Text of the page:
Evaluating M.B.A. Programs

When you imagine your ideal MBA program, what factors are most important to you? What type of program best suits your career needs, budget, and lifestyle situation? Ultimately, you'll have to decide what's right for you; however, there are some basic criteria by which you can judge which M.B.A. programs.

  • Reputation/Ranking
  • Location
  • Class Size
  • Student Culture
  • Intership & Career Placement Opportunities
  • Average Starting Salary
  • Cost

Do Your Research

Researching your options is obvious. But with so much information out there, where do you start?

  • Your Network – Tap into the experience of your friends, relatives, colleagues, and mentors. Where did they attend? What factors were most important to them?
  • School Websites – There's no better resource for in-depth information on M.B.A. programs.
  • Other Websites – Top destinations include TopMBA, Business Week, Vault, US News, and GMAC. These sites are often more valuable for their message boards.
  • KaplanGMAT.com – Access top admissions advice through insightful articles, videos, blogs, and more.
  • M.B.A. Fairs – Fairs, like the World MBA Tour, provide an opportunity to meet admissions reps and alumni of a wide variety of MBA programs at one venue.
  • Students & Alumni – There's no better way to learn about the student culture and experience. If you don't know any students or alums from your target programs, ask the admissions office to connect you with some.
  • Rankings – Various publications issue annual or biannual rankings of MBA programs. Although U.S. News and World Report and Business Week are perhaps the most well known in the U.S., the Wall Street Journal, and The Financial Times also release rankings.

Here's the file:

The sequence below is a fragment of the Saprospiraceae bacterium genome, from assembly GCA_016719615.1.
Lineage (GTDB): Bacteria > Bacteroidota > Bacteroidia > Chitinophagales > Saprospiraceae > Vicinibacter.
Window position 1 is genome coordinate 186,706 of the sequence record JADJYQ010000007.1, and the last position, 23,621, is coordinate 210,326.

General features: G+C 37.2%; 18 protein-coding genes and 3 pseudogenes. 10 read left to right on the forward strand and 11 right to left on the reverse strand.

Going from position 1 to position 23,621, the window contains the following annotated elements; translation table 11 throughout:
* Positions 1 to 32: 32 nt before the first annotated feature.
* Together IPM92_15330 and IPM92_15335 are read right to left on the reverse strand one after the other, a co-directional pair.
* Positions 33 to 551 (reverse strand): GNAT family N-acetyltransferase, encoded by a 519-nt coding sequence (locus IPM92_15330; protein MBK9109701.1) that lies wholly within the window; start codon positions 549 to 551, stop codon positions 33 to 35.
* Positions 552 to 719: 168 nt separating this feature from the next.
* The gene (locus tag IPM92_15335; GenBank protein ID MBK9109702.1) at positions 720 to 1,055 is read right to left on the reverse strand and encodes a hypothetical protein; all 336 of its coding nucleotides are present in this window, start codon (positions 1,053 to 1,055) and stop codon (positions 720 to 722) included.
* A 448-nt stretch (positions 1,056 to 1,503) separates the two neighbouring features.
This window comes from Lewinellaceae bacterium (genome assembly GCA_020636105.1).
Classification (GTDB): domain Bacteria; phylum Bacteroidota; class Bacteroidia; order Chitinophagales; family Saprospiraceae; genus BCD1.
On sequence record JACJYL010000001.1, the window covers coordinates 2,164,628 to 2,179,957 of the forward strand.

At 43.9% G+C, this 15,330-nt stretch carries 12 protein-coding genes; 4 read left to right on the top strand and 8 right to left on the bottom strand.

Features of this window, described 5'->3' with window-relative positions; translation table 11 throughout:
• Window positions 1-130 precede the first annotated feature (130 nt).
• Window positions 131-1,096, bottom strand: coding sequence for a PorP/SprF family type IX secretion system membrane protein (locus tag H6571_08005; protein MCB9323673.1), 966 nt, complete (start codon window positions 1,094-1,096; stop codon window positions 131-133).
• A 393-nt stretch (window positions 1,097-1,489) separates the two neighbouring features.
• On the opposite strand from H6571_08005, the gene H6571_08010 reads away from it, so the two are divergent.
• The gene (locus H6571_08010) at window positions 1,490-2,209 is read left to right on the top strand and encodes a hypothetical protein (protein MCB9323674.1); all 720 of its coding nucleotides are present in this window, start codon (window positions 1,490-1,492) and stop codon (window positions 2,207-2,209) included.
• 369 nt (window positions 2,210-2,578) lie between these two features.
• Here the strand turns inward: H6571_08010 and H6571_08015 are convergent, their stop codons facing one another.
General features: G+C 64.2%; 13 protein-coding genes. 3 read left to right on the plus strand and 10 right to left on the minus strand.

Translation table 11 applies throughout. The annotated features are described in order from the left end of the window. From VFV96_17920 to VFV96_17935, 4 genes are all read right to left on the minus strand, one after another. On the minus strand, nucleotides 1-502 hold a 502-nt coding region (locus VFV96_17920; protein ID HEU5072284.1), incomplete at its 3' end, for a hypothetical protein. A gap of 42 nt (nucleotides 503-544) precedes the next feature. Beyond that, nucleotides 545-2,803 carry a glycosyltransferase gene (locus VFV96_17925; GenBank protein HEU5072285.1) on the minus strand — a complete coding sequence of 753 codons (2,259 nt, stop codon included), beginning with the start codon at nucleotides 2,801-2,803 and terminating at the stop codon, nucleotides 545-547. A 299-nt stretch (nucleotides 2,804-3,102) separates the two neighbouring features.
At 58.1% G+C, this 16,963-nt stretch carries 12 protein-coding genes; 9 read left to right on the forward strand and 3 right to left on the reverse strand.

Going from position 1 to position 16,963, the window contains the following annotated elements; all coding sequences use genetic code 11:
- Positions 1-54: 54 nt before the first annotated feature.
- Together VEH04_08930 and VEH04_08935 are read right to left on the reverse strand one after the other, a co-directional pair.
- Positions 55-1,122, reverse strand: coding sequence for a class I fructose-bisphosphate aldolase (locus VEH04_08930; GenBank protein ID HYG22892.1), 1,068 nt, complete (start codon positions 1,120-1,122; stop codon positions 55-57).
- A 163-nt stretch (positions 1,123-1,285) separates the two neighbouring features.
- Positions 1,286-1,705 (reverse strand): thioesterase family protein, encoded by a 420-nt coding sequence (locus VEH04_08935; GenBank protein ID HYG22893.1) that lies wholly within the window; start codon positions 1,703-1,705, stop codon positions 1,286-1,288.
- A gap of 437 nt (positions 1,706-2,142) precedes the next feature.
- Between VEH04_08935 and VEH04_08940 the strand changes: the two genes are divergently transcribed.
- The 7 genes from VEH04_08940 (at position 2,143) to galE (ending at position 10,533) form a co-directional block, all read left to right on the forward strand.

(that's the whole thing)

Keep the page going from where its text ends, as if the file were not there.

More on Rankings...

School rankings are controversial. And although they can be useful tools in comparing programs, it's important to recognize their limitations and put them into proper perspective. No rating system, no matter how sophisticated or complete, can capture the full measure or worth of a program—and the issuers of these reports are generally the first ones to point this out.

In addition, each ranking uses a different methodology, so be certain that you understand the criteria they,re using and how this affects their rankings. U.S. News and World Report, for example, bases their ratings on a school's reputation among professors and academics, its reputation among recruiters, and its "student selectivity ranking" (consisting of GMAT scores, GPA, and proportion of students admitted), among other things. The U.S. News and Wall Street Journal rankings do not gather any input from students, although some others do.

Ultimately You Are the Best Judge

The b-school you attend should be based on the strengths of the individual program in which you are interested, its campus environment, and what you see as the best overall "fit" between your needs and the benefits of the particular program.